By Kelly Besecke
The relationship between reason and spirituality has been part of our cultural conversation since the advent of modernity. In recent times, we’ve seen this conversation play out in public debates over creationism and arguments between religious leaders and representatives of a “new atheism.” Meanwhile, ordinary people are engaging this subject on their own terms and in their own daily lives.
One evening, for example, college professor Ron Miller was speaking at Common Ground, a Chicago-area center for interfaith spiritual education. He told his students, “Our culture doesn’t support what we do. We all know a lot of people who absolutely think we’re crazy for doing what we’re doing here today.” A Common Ground participant agreed, saying,
“When I tell people about Common Ground, they think it’s all froo froo and crystals. So I tell them how smart people are, how well-educated the people are, the teachers are people with PhDs, it’s like a lecture. We should talk about this in Common Ground—how to explain Common Ground without sounding froo froo.”
A few suburbs over, Gregg Levoy, author of Callings: Finding and Following an Authentic Life, was leading a weekend workshop about the challenges and rewards of following a calling—an inner pull to, for example, become a singer or artist, take up a social cause, or explore an interest in spirituality. At one point, Gregg asked participants what they thought other people would say if they decided to follow their calling. Participants responded:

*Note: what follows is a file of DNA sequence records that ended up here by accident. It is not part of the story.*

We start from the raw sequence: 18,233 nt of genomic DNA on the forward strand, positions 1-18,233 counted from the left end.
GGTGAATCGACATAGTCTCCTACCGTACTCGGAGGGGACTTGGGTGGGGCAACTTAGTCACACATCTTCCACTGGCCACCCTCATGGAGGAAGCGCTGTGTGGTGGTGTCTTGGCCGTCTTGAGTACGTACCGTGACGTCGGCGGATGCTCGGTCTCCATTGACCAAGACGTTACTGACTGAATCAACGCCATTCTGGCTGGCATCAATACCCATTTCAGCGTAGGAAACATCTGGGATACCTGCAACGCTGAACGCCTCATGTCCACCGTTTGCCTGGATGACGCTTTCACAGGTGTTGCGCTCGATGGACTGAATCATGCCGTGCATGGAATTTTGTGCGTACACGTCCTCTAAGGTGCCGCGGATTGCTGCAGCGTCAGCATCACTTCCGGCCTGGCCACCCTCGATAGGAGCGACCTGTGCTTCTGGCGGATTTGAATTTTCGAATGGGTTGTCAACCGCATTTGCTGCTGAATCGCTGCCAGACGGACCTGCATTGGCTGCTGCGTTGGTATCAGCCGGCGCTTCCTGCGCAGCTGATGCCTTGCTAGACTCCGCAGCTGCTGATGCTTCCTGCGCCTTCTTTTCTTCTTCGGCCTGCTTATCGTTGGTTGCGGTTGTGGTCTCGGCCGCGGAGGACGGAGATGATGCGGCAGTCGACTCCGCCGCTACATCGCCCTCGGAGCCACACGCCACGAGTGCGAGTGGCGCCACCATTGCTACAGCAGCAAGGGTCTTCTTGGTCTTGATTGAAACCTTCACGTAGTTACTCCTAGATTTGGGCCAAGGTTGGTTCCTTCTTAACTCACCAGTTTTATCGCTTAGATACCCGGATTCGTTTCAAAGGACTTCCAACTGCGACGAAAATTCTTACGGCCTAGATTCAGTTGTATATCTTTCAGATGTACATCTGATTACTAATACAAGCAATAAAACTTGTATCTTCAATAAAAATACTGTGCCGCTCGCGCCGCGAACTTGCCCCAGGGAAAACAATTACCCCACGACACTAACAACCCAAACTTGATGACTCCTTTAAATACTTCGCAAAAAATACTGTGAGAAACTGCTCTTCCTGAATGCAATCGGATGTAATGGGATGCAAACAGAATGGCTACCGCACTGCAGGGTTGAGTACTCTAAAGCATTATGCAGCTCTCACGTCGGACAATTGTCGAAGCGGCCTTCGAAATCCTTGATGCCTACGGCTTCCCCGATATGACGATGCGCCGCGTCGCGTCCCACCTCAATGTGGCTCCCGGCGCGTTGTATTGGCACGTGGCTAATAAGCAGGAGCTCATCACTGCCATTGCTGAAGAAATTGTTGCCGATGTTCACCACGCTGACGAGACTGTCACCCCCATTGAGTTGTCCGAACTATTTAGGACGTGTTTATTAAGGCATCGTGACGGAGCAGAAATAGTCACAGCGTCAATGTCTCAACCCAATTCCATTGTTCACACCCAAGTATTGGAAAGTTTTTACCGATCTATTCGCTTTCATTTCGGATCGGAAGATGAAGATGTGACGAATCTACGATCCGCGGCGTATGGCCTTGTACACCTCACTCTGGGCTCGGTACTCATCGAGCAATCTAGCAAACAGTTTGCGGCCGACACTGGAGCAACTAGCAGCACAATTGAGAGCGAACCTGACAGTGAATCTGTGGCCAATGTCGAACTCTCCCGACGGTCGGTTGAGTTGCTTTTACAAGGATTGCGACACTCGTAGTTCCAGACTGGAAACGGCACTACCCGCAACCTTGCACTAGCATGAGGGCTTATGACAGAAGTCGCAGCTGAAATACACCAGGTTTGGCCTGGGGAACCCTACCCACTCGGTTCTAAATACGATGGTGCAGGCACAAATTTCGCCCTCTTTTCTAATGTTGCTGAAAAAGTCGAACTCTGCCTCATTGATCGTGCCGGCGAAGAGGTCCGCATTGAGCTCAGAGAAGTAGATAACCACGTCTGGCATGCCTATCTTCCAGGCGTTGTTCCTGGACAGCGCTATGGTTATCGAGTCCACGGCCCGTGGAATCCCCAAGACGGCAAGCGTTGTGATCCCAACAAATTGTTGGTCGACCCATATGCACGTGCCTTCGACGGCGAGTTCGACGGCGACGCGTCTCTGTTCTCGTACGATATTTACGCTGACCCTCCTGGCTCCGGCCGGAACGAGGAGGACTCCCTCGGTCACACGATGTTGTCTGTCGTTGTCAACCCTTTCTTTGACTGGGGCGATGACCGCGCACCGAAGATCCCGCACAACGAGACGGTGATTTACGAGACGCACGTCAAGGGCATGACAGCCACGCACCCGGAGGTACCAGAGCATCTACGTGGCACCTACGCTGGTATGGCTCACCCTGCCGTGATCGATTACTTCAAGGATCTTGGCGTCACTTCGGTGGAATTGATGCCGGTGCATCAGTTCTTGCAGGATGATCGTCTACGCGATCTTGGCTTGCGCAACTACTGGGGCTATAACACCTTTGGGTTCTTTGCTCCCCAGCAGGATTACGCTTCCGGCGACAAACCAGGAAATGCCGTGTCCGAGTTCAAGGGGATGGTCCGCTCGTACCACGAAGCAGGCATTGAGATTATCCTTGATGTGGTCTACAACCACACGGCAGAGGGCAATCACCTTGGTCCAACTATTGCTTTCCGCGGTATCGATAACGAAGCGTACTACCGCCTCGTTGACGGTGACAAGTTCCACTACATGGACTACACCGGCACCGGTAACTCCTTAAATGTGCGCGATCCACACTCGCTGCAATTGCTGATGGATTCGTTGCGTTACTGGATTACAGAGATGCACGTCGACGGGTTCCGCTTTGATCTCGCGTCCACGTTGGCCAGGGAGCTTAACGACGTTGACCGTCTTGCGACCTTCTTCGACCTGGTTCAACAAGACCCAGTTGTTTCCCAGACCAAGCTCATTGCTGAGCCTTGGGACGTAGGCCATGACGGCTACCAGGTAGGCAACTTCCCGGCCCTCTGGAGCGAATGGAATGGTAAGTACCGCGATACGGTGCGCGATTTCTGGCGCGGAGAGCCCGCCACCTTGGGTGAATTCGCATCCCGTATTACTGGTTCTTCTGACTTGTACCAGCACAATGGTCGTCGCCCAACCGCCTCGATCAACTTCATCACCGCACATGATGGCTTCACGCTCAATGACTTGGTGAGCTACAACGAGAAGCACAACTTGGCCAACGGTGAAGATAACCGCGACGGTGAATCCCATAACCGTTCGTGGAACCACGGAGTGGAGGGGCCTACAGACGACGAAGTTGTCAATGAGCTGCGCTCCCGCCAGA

“I always knew there was something flaky about her.”
“I always thought you were crazy.”
“That’s too woo woo for business.”
Gregg chimed in with his mother’s reaction to his book:
“’Where did you come up with the notion of God, coming from the family you came from?’ She was astonished that I had a spiritual life. I heard it as, a spiritual life is so anti-intellectual, so intellectually creepy, so intellectually tacky.”
“Crazy.” “Flaky.” “Woo woo.” “Tacky.” These are the prejudices of a rationalized society confronted with spirituality. Viewed from a narrowly rationalistic perspective, spirituality comes off as fuzzy, illogical, impractical, and above all, irrational. So to make major life decisions based on an intuited spiritual calling rather than on logic and practical reason, as the Callings workshop participants were thinking of doing, means risking one’s status as a reasonable, responsible, sane person. Pursuing an interest in spirituality, especially outside of a recognized church, as the Common Ground participants were doing, requires a defensive strategy that includes PhDs, college-style classroom dynamics, and reassurance about intelligence.
Which creates something of a dilemma for educated spiritual seekers, who value both reason and spirituality and see the two as partners, not antagonists, in the search for meaning. A century ago, sociologist Max Weber described rationalized society as “disenchanted” — lacking a sense of deeper meaning, existential purpose, or transcendent possibility. Educated spiritual seekers value reason, but they’re frustrated with disenchantment, and they suspect that spirituality is not only important, but also valid.